Termination for breach unlikely
Quite apart from the debate on force majeure, Italian Courts are fairly conservative when it comes to questions of contract termination on grounds of breach. There are findings that an express termination clause (clausola risolutiva espressa, which in theory would allow a party to terminate a contract on the occurrence of a given event) should not permit termination where the occurrence of the sanctioned event is not imputable to the negligence (colpa) or wilful misconduct (dolo) of the other party. Also, an express termination clause is not, in itself, sufficient to declare the termination of a contract on the occurrence of the sanctioned breach, and the termination requires the breach to be material in respect of the overall balance of interests (economia del contratto) in the contract.
Cancellation of commitments
The Government's recent measures require lenders to stand behind their commitments for loans to micro businesses and SMEs until 30 September 2020. In the absence of this, general contract law would allow lenders to cancel commitments for loans or bank credit facilities in case of a material deterioration in the condition of the borrower's assets, or the collateral provided. Where permitted under the COVID-19 measures, a lender could probably cancel a loan commitment under a term sheet or arrangement mandate which is still subject to documentation, syndication or due diligence.
Again, where permitted under the COVID-19 measures, for committed facilities made available under existing loan agreements, most lenders would have sufficient grounds to cancel (or at least delay) new utilisations on the basis of COVID-19. This is though subject to the Italian law doctrine of wrongful breach of lending (interruzione abusiva del credito), preventing lenders from cancelling available credit abruptly or otherwise unreasonably. The cancellation of a commitment during the health emergency would need to be limited to what is strictly necessary, supported by analysis of the borrower's financial condition, and must allow sufficient notice for the borrower to mitigate the impact on its business.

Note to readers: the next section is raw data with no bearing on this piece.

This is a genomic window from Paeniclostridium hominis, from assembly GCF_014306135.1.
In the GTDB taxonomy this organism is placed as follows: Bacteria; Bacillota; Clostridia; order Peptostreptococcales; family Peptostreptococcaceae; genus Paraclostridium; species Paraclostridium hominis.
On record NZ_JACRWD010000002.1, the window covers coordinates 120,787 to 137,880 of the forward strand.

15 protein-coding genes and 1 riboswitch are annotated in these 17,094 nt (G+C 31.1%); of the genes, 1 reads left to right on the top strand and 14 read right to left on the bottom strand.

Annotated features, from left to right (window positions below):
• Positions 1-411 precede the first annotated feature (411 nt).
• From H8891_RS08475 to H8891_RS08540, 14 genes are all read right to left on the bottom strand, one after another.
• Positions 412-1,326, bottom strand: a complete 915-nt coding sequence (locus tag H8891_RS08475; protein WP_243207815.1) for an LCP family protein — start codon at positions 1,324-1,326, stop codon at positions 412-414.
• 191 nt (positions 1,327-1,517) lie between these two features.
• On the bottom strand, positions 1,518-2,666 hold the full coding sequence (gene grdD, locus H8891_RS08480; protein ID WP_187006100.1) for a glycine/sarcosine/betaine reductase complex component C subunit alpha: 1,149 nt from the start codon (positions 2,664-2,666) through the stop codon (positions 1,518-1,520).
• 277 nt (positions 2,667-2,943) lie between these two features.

When reviewing potential contractual remedies, lenders and borrowers owe each other an obligation to act in accordance with good faith. Italian law applies this duty to the performance of all contracts, and even to pre-contractual negotiations, including at mandate or term sheet stage. If a lender’s behaviour were to be questioned, a Court would review this earnestly against the background of the pandemic.
Italy's main commercial banks have voiced support for the affected people and corporates, even in advance of the publication of the new legislation. The business community generally prepares to support with the available means, in anticipation of tax incentives and other aid as permitted and available. There is a shared awareness of the reputational impact of a lender's debt recovery policies given the scale of this emergency.
In each case, the impact of the COVID-19 measures on existing contracts, as well as of force majeure on loan commitments and contracts depends on the documented terms, date of execution, and the location and status of the parties. We express our views above in very general terms, on the understanding that no one-size-fits-all assessment can address the current uncertainty, and any review of a lender's or borrower's legal position requires a specific analysis of that position.
1 Articles 1218 and 1256 of the Italian civil code
2 The Supreme Court of Cassation did conclude for a finding of impossibilità sopravvenuta in a case of local epidemic, although again in respect of obligations to provide a transportation service, not a payment obligation (Cass. III Civ. n. 16315 of 24 July 2007)